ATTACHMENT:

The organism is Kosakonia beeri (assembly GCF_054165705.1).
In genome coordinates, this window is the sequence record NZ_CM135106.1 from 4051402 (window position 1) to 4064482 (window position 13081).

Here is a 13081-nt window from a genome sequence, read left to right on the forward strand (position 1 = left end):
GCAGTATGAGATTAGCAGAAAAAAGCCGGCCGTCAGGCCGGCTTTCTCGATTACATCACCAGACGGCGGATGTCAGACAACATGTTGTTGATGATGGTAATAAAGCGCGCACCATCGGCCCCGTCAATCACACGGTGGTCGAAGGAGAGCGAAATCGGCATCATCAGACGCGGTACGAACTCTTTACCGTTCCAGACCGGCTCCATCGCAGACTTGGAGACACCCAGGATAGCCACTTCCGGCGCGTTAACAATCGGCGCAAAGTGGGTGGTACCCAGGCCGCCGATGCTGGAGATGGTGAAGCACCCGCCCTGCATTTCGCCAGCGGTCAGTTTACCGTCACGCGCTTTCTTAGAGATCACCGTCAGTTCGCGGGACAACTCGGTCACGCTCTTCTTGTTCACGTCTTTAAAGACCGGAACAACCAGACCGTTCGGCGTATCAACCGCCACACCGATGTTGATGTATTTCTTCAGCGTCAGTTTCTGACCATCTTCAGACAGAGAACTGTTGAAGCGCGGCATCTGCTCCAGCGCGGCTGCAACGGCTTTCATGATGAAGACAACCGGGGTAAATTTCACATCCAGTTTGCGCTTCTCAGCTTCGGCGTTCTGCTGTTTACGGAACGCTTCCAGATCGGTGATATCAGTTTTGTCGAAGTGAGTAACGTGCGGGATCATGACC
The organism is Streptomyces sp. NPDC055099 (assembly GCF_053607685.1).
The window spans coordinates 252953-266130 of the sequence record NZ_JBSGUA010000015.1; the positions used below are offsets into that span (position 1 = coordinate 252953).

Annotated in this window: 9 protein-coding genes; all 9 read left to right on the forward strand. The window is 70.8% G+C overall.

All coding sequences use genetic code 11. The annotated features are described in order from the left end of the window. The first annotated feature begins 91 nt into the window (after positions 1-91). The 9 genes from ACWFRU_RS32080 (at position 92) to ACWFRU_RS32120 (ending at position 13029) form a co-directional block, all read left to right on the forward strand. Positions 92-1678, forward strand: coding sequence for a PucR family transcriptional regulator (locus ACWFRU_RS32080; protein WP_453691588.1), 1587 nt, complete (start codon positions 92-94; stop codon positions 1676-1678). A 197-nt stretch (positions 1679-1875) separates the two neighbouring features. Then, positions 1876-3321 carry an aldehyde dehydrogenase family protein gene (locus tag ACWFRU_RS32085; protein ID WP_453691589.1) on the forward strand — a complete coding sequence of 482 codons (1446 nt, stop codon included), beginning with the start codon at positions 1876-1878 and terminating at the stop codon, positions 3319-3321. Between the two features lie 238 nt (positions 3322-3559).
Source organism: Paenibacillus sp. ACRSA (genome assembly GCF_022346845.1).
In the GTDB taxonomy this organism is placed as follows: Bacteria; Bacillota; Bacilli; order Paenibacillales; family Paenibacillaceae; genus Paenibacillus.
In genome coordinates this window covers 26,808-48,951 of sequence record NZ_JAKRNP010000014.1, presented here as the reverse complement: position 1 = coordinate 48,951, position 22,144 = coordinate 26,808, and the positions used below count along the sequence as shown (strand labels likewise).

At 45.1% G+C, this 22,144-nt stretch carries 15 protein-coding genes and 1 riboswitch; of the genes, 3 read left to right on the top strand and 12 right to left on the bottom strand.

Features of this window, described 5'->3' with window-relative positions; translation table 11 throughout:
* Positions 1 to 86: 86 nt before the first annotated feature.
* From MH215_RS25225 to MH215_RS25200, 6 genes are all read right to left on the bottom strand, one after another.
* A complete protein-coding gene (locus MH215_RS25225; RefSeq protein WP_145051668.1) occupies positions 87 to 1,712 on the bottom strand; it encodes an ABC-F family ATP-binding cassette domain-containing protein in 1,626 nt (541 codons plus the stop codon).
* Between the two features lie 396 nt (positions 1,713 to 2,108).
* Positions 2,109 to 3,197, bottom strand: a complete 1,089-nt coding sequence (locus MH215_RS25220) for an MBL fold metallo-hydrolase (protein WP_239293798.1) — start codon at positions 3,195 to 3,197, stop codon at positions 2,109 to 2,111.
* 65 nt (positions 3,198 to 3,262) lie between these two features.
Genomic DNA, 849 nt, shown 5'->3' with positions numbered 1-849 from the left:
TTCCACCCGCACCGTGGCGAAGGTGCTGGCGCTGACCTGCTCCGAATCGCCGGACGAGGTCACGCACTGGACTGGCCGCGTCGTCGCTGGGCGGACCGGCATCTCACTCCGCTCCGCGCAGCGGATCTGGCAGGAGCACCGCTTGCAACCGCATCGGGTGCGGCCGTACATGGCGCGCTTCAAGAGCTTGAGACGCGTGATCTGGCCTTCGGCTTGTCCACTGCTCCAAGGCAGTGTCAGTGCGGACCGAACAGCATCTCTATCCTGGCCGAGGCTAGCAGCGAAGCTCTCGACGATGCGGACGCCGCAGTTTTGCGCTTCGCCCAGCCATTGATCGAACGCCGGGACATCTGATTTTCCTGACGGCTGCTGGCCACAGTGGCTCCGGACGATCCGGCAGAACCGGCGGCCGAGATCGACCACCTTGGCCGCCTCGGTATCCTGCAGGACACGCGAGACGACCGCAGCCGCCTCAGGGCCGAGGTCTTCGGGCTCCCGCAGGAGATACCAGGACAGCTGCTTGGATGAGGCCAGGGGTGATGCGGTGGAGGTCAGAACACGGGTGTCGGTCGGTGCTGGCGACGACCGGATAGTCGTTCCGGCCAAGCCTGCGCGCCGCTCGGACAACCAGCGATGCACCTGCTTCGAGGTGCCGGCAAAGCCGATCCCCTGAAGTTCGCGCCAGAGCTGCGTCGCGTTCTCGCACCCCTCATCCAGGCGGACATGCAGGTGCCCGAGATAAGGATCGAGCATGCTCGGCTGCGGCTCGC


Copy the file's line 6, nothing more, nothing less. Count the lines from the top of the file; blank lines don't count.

The window spans coordinates 252953-266130 of the sequence record NZ_JBSGUA010000015.1; the positions used below are offsets into that span (position 1 = coordinate 252953).